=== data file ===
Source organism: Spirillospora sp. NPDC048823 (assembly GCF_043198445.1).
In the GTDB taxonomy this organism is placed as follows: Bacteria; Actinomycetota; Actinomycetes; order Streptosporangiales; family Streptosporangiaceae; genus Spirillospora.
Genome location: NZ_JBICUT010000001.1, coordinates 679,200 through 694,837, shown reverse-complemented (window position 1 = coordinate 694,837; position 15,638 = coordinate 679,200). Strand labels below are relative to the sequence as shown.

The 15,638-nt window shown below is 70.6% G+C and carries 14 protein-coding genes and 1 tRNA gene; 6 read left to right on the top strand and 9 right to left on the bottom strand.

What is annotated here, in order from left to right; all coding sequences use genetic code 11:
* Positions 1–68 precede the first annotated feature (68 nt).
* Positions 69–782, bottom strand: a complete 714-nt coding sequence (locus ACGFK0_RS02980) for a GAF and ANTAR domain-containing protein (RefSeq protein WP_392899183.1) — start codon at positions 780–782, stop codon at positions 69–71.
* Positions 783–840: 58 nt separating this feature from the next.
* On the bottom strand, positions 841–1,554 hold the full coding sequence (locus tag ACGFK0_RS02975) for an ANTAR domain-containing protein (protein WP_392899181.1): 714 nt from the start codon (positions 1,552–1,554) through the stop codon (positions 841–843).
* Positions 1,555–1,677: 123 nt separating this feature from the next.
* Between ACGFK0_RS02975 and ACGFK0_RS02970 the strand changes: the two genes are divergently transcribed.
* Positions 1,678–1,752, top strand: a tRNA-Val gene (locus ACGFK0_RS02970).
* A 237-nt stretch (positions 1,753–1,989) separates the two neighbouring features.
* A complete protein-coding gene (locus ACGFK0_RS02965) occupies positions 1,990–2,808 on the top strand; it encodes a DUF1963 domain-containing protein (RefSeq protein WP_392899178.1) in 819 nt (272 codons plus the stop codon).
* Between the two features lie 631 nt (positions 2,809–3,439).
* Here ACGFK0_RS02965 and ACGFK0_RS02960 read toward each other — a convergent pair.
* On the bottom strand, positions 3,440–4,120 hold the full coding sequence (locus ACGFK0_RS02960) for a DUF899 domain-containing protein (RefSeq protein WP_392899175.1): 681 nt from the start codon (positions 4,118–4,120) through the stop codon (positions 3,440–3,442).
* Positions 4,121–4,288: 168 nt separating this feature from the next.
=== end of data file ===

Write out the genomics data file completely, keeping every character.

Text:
Source organism: Spirillospora sp. NPDC048823 (assembly GCF_043198445.1).
In the GTDB taxonomy this organism is placed as follows: Bacteria; Actinomycetota; Actinomycetes; order Streptosporangiales; family Streptosporangiaceae; genus Spirillospora.
Genome location: NZ_JBICUT010000001.1, coordinates 679,200 through 694,837, shown reverse-complemented (window position 1 = coordinate 694,837; position 15,638 = coordinate 679,200). Strand labels below are relative to the sequence as shown.

The 15,638-nt window shown below is 70.6% G+C and carries 14 protein-coding genes and 1 tRNA gene; 6 read left to right on the top strand and 9 right to left on the bottom strand.

What is annotated here, in order from left to right; all coding sequences use genetic code 11:
* Positions 1–68 precede the first annotated feature (68 nt).
* Positions 69–782, bottom strand: a complete 714-nt coding sequence (locus ACGFK0_RS02980) for a GAF and ANTAR domain-containing protein (RefSeq protein WP_392899183.1) — start codon at positions 780–782, stop codon at positions 69–71.
* Positions 783–840: 58 nt separating this feature from the next.
* On the bottom strand, positions 841–1,554 hold the full coding sequence (locus tag ACGFK0_RS02975) for an ANTAR domain-containing protein (protein WP_392899181.1): 714 nt from the start codon (positions 1,552–1,554) through the stop codon (positions 841–843).
* Positions 1,555–1,677: 123 nt separating this feature from the next.
* Between ACGFK0_RS02975 and ACGFK0_RS02970 the strand changes: the two genes are divergently transcribed.
* Positions 1,678–1,752, top strand: a tRNA-Val gene (locus ACGFK0_RS02970).
* A 237-nt stretch (positions 1,753–1,989) separates the two neighbouring features.
* A complete protein-coding gene (locus ACGFK0_RS02965) occupies positions 1,990–2,808 on the top strand; it encodes a DUF1963 domain-containing protein (RefSeq protein WP_392899178.1) in 819 nt (272 codons plus the stop codon).
* Between the two features lie 631 nt (positions 2,809–3,439).
* Here ACGFK0_RS02965 and ACGFK0_RS02960 read toward each other — a convergent pair.
* On the bottom strand, positions 3,440–4,120 hold the full coding sequence (locus ACGFK0_RS02960) for a DUF899 domain-containing protein (RefSeq protein WP_392899175.1): 681 nt from the start codon (positions 4,118–4,120) through the stop codon (positions 3,440–3,442).
* Positions 4,121–4,288: 168 nt separating this feature from the next.